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Bunion Surgery: Procedure, Recovery, and Results

Bunion surgery is crucial for correcting the lateral deviation of the big toe and restoring foot functionality. This intervention, conducted by a specialist, yields positive results in improving the quality of life.

What to Know About Bunion Surgery?
Bunions are foot deformities characterized by a lateral deviation of the big toe and a displacement of the metatarsophalangeal joint. This deformity can cause pain, inflammation, toe deformation, and difficulties in walking.

Surgery is essential in the treatment of bunions. It aims to correct the deformity, alleviate pain, and restore foot functionality.

Through a thorough evaluation of the severity of the condition and appropriate surgical planning, satisfactory results can be achieved. Results that improve the quality of life for patients with this condition.


Preparing for Bunion Surgery

Before undergoing bunion surgery, it is essential to follow a series of preoperative steps. These steps ensure an accurate assessment of the condition and appropriate surgical planning.

A foot specialist, such as Dr. Vanni Strigelli, an orthopedic surgeon in Florence, will conduct a comprehensive medical examination. During this procedure, the doctor will assess the severity of the bunion by analyzing the patient’s symptoms, physically examining the foot, and observing the deformity.

Additional tests may be required to better understand the patient’s health status. Subsequently, the surgeon will discuss the risks and benefits of bunion surgery.

It is crucial that the patient fully understands the goals of the operation, potential outcomes, possible complications, and the postoperative recovery period.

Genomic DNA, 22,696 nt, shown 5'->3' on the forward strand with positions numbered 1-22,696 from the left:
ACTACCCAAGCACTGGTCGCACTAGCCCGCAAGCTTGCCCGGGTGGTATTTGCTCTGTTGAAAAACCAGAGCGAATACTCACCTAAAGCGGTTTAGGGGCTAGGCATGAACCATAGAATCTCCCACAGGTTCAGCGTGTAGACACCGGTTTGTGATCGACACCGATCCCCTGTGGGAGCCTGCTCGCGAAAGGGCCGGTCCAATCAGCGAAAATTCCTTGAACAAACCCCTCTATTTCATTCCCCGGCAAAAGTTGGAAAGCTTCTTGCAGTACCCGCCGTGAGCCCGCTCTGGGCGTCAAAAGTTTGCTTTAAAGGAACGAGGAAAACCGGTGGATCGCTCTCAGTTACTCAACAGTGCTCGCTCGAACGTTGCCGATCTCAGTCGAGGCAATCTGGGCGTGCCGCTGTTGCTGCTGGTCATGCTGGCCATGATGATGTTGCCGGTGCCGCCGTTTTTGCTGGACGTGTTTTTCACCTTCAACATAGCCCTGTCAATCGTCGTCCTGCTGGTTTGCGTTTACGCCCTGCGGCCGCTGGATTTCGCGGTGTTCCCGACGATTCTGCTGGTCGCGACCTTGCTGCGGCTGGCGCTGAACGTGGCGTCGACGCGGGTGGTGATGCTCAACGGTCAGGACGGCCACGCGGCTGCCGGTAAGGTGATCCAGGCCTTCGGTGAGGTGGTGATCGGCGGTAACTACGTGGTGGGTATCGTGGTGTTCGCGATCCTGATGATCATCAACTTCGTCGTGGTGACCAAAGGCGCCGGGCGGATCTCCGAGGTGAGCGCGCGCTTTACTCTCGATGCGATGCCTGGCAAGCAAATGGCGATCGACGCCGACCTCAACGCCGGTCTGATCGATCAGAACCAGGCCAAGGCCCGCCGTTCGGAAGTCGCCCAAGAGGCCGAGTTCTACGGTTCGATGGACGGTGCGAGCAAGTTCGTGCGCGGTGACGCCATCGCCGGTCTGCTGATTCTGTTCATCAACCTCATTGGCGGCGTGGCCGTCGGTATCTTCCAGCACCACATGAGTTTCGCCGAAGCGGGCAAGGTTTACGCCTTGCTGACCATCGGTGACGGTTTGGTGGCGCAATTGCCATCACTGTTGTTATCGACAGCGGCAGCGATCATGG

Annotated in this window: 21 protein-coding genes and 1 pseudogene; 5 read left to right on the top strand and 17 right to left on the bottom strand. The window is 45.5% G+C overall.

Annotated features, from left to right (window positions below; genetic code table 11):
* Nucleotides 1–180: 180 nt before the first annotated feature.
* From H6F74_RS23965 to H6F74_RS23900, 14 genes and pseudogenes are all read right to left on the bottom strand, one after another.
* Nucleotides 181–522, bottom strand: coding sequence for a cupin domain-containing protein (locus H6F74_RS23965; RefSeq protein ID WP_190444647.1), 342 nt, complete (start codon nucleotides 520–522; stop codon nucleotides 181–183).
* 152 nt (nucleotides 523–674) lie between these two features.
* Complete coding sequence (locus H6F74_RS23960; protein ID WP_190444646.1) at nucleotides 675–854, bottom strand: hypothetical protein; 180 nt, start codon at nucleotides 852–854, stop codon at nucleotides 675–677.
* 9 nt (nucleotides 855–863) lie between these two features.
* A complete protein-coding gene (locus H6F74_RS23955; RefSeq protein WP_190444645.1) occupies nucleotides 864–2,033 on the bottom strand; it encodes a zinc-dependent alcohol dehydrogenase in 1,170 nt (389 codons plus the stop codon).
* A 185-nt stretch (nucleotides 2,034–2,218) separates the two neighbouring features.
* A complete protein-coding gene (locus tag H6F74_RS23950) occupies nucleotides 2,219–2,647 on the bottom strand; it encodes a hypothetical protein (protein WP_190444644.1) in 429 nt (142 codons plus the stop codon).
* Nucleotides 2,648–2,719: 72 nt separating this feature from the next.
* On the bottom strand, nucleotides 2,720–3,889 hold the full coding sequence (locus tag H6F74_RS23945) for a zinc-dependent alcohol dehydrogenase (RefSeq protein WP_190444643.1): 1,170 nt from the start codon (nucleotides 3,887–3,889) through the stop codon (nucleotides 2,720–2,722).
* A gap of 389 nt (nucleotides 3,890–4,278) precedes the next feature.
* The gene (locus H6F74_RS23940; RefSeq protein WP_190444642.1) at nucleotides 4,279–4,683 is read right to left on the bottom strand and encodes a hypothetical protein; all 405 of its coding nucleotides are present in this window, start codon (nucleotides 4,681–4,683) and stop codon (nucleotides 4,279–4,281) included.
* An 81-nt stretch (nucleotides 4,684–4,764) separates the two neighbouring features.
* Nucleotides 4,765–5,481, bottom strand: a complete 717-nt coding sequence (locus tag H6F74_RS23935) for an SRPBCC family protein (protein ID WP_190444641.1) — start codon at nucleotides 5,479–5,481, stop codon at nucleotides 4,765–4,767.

Surgical Procedure for Bunions

Bunion surgery involves various techniques. The choice of technique depends on various factors, including the severity of the deformity and the patient’s anatomical characteristics. The main surgical techniques include:

  1. Osteotomy, the surgical fracture of a portion of the metatarsal bone to correct the angle of the bunion. Osteotomy can be performed on the head of the first metatarsal or the base of the first phalanx. After osteotomy, the bone is repositioned correctly and fixed with screws or other stabilization devices. In the percutaneous technique, no metallic synthesis means are used, only a bandage that plays a fundamental role.
  2. Resection of bone tissue. In some cases, the resection of excess bone tissue and bony protrusions, such as exostosis, contributing to the bunion deformity, is performed. Removing excess bone tissue helps restore better alignment of the big toe and the metatarsophalangeal joint.
  3. Ligament correction. In certain situations, ligaments around the metatarsophalangeal joint may be strengthened or lengthened to correct the bunion deformity. This procedure aims to stabilize the joint and prevent the recurrence of the deformity.

Bunion surgery can be performed under local anesthesia, rarely spinal. If the patient is anxious about the intervention, sedation may be administered, but general anesthesia is not necessary.

Traditional or Minimally Invasive Procedure

Surgical access can occur through an open or minimally invasive approach. In the open approach, a wider incision is made to achieve better visibility and access to the foot joint. In the minimally invasive approach, small incisions are made to reduce trauma to surrounding tissues and expedite the healing process. The evolution of minimally invasive techniques includes percutaneous techniques where small surgical wounds are replaced by small puncture incisions.